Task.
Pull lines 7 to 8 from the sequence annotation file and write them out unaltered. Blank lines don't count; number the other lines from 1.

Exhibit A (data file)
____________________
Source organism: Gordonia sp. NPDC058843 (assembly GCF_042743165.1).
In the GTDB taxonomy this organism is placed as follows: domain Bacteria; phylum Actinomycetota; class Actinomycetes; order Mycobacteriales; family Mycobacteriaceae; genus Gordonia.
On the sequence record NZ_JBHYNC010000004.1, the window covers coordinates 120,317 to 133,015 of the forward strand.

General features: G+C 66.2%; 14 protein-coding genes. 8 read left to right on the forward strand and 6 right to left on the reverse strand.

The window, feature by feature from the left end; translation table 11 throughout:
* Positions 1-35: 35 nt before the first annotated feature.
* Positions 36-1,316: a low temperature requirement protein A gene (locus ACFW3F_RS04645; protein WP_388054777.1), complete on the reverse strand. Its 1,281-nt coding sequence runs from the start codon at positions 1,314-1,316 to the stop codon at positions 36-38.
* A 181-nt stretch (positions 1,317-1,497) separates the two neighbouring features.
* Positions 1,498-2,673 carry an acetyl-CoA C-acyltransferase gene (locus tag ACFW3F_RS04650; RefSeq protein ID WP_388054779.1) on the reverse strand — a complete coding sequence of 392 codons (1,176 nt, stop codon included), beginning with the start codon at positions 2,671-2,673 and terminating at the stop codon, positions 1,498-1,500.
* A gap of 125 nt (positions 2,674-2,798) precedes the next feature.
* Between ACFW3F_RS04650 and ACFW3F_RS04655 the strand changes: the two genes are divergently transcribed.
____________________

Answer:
* Positions 36-1,316: a low temperature requirement protein A gene (locus ACFW3F_RS04645; protein WP_388054777.1), complete on the reverse strand. Its 1,281-nt coding sequence runs from the start codon at positions 1,314-1,316 to the stop codon at positions 36-38.
* A 181-nt stretch (positions 1,317-1,497) separates the two neighbouring features.